Arts quango Creative Scotland is under fresh fire after it was blamed for the closure of a long-running company which will result in the loss of 15 jobs.
National audience development agency Culture Republic has announced it will be winding up within weeks after losing its long-term funding at the start of the year.
The Glasgow-based company, which has been running for 14 years, specialises in advising and training arts organisations on how to target and develop various audience demographics, and runs workshops and training sessions for the cultural sector.
Culture Republic has worked with a host of Scotland’s leading arts venues and organisations, including the National Museum of Scotland, the National Galleries of Scotland, the main Edinburgh festivals, V&A Dundee, Celtic Connections and the National Theatre of Scotland.
An official statement from the company said that it had been left with no option to close without any “endorsement, funding or long-term investment.”
Alan Wilson, chair of Culture Republic’s board, said: “This decision was very difficult and was taken following a major review of the company after our bid to Creative Scotland for regular funding was not supported.
“The ongoing lack of clarity at a national level of the role of data, digital and audience development – essential to helping Scotland’s cultural organisations understand, grow and diversify their audiences – also made planning for a financially sustainable future impossible.
“We recognise this is a very difficult time for all staff and we are now in the formal process of redundancy consultations with all employees and contacting our members and partners regarding the completion of outstanding project work.”
Julie Tait, chief executive of Culture Republic, said: ““It is with huge disappointment that we close our doors at a time when data and digital technology - and the skills and experience to use them – have never been more essential to drive inclusion, attendance and rapid change across the arts in Scotland.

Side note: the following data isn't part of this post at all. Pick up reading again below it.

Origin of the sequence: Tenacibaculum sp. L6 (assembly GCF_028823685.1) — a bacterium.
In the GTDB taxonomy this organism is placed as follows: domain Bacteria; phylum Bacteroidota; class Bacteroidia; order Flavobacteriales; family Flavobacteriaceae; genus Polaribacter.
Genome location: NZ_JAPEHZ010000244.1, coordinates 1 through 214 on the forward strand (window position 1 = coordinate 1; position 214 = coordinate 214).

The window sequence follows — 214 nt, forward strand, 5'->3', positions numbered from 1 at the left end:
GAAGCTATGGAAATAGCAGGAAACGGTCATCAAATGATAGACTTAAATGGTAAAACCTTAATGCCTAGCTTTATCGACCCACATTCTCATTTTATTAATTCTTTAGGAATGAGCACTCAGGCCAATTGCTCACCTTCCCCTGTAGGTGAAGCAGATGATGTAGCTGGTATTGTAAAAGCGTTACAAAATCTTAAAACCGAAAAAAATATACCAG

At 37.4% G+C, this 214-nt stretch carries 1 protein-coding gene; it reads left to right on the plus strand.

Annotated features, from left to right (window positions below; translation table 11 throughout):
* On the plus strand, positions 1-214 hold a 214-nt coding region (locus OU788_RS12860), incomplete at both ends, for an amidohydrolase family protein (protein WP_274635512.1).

“We have worked across the country and with inspiring cultural organisations to help understand, attract and diversify their audiences, but were also in the uncomfortable position of competing with them for funds.”
Culture Republic is the second company in just over a month to announced its closure after losing out on a “regular funding” application to Creative Scotland earlier this year.
Last month another Glasgow-based company NVA, which was leading efforts to turn the former St Peter’s Seminary, in Argyll, into a new arts centre, is to close in September with the loss of seven jobs. It was also turned down in the most recent Creative Scotland funding round in January.
The quango, led by chief executive Janet Archer, later apologised for the handling of more than £10 million worth of applications and has been condemned by Holyrood’s culture committee for its performance.
An internal probe is underway at Creative Scotland into the fall-out from the funding controversies, while new chairman Robert Wilson recently instigated a full internal review of how the quango is run.
A spokesman for Creative Scotland said: “We’ve been working with Culture Republic over recent months to discuss their future options following their unsuccessful application for regular funding.
“We have provided £175,000 in transition funding to Culture Republic to maintain their commitments in 2018/19.
“We clearly recognise the importance of audience data collection and analysis in Scotland and are currently exploring how best to ensure this is provided effectively.”